Wolf isn’t taking this team for granted and the Crimson Tide were not losing to Mississippi State despite trailing by double digits in the first half after Miller’s block.
Alabama (18-2, 8-0 in SEC play) has won a lot of games this season, but this was the best stepping stone for the Magnetic Things. There will be moments in March that will be dictated by try plays and the length of the edgy cold. It’s somewhat hard for me to understand why Alabama continues to play so well after what happened, but it’s not unusual to deny the bond between these teammates. The basketball fan in me wants to dress up for the power of this season, yet I can’t help but be drawn away by the excitement surrounding a historically great team.
Processing the sudden enormity of these days has been a challenge for Alabama over the past few games. Miles was charged with the shooting death of 23-year-old Harris on Sunday, January 15. My heart aches for his family. A GoFundMe page has been set up for Harris’ five-year-old son.
How should I feel about sports being weighed against life and death? For the students at Coleman Coliseum, Wednesday’s game seemed like a balm for the pain. I salute the student body for packing up the house and showing up early. A team and a community need everyone’s support in every way.
Alabama has now played and won three games since Harris’ death. The win against Mississippi State represented the first home game for Alabama after the shooting took his life.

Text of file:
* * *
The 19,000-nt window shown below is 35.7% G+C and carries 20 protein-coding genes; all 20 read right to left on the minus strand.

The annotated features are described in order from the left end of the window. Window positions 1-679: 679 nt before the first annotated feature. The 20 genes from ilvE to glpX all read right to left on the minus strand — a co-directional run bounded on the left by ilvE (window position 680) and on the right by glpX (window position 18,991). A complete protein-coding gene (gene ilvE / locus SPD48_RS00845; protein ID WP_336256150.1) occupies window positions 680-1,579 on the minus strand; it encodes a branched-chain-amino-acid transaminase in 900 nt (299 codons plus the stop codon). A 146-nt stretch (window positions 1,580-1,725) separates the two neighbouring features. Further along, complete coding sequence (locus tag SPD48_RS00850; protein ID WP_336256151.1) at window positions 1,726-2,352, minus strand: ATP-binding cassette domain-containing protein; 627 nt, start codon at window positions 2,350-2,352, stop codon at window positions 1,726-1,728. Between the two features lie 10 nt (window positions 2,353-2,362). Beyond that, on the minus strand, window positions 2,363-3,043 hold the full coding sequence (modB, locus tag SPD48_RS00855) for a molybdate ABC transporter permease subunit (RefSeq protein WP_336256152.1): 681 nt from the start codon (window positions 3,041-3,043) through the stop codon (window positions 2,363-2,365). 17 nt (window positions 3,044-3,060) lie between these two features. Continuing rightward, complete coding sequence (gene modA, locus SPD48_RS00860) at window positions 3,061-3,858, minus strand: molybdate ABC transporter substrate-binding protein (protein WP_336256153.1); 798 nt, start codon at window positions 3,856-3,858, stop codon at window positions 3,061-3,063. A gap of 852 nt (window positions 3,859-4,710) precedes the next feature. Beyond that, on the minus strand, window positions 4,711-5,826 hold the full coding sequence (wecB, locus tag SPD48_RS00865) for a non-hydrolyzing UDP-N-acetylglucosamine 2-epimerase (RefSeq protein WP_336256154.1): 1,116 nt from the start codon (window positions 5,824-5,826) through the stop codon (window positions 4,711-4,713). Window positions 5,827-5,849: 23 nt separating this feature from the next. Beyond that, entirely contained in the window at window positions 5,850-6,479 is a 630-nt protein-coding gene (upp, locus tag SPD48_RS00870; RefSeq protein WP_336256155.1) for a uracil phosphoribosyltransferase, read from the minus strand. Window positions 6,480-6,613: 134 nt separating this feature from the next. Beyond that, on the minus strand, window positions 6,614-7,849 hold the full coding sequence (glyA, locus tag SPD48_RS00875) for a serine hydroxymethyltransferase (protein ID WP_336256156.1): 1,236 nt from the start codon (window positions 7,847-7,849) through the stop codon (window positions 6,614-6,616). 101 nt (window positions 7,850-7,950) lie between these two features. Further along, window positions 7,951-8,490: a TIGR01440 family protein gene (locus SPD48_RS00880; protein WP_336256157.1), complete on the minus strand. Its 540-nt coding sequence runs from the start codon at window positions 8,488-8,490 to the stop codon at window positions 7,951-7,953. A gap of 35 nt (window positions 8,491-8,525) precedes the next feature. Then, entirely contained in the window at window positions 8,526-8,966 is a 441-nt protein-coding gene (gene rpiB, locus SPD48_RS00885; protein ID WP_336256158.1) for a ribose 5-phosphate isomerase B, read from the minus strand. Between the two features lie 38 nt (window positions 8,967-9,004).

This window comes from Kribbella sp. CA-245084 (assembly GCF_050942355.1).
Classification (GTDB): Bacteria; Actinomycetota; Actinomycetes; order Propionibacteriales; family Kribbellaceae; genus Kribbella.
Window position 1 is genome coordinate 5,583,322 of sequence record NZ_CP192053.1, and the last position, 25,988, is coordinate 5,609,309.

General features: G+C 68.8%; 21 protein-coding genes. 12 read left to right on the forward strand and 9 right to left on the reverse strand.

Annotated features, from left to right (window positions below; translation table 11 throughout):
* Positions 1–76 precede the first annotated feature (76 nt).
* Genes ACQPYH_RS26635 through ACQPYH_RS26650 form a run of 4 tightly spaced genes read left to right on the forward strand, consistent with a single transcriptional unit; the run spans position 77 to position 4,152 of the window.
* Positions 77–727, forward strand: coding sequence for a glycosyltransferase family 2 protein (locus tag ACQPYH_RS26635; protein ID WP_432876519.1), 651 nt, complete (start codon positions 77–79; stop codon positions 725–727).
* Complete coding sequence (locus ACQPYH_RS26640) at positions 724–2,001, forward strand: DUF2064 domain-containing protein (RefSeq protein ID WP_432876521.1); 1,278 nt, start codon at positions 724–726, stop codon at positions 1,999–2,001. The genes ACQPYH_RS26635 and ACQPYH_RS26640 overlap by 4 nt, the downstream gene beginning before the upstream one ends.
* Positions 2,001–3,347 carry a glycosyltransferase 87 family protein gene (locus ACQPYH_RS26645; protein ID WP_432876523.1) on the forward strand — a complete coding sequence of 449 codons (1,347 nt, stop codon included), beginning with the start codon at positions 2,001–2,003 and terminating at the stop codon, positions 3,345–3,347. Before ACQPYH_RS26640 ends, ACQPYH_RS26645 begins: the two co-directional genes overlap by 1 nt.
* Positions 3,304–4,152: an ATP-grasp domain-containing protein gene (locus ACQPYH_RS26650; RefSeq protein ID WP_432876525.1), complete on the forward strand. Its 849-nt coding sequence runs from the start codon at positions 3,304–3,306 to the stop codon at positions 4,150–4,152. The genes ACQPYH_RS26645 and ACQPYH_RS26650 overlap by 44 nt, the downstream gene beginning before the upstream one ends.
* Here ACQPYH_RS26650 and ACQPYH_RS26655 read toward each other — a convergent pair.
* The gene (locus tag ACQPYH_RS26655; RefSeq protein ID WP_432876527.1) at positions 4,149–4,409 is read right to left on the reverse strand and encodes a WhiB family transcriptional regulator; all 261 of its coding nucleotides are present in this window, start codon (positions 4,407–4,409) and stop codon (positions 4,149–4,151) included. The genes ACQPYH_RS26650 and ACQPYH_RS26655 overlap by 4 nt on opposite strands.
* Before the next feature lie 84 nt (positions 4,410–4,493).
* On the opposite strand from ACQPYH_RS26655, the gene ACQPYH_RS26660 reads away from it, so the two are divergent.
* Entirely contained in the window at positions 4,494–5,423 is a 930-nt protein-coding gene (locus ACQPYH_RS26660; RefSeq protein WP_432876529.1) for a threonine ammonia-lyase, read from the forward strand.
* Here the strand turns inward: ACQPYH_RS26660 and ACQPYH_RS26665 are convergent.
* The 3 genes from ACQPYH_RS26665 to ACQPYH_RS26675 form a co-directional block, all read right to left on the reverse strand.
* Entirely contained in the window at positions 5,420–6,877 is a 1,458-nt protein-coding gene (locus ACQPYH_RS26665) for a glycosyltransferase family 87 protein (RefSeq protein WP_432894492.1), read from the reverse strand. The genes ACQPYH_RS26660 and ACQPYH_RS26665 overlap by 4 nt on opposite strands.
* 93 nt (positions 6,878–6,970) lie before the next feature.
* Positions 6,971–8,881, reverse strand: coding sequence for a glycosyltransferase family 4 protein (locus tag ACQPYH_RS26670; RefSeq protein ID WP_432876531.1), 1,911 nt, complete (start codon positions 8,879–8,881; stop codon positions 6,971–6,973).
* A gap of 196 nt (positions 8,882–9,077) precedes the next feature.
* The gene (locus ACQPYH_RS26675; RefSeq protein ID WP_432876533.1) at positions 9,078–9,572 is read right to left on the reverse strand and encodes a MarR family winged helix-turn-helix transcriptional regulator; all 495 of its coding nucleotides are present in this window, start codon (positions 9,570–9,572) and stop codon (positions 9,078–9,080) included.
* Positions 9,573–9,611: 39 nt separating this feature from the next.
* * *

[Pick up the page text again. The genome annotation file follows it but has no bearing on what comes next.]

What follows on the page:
I’ve had the privilege of covering some of the best basketball teams in my career, and this is one of them. I also know the pain of great tragedy. To have these two things together is a shock to the orderliness of everyday life. It’s easy when everything is level. We all measure up when things aren’t flush.
There’s a mountain range stuck in the middle of this season like the Continental Divide for Alabama, and I won’t be the journalist who tries to ignore it. Harris’ death near campus haunts the team and the University of Alabama like a shadow.
Miles was charged with capital murder. He shouted through tears “I love you more” as he was transferred by police from one facility to another. Many questions remain unanswered about that night. With the help of coach Nate Oates, athletics director Greg Byrne and others, he remains strong in the face of devastation. Their players are competing together on the court and in the locker room.
Other SEC teams have also felt the weight of Alabama’s season. Vanderbilt’s Jerry Stackhouse, an NBA veteran who coaches simply because he likes helping young men, said he “couldn’t fathom we even played this game” after Alabama’s win against the Commodores. This was Alabama’s first game since Harris’ death. The fourth will be against Oklahoma on Saturday in Norman.
This may be the best team in Alabama basketball history, and it may also be the saddest. It’s a season like no other, and nothing can hold the weight of truth.
Joseph Goodman is a columnist for Alabama Media Group, and author of “We Want Bama: A Season of Hope and the Creation of Nick Saban’s ‘Ultimate Team'”., you can find him on twitter @joegoodman jr,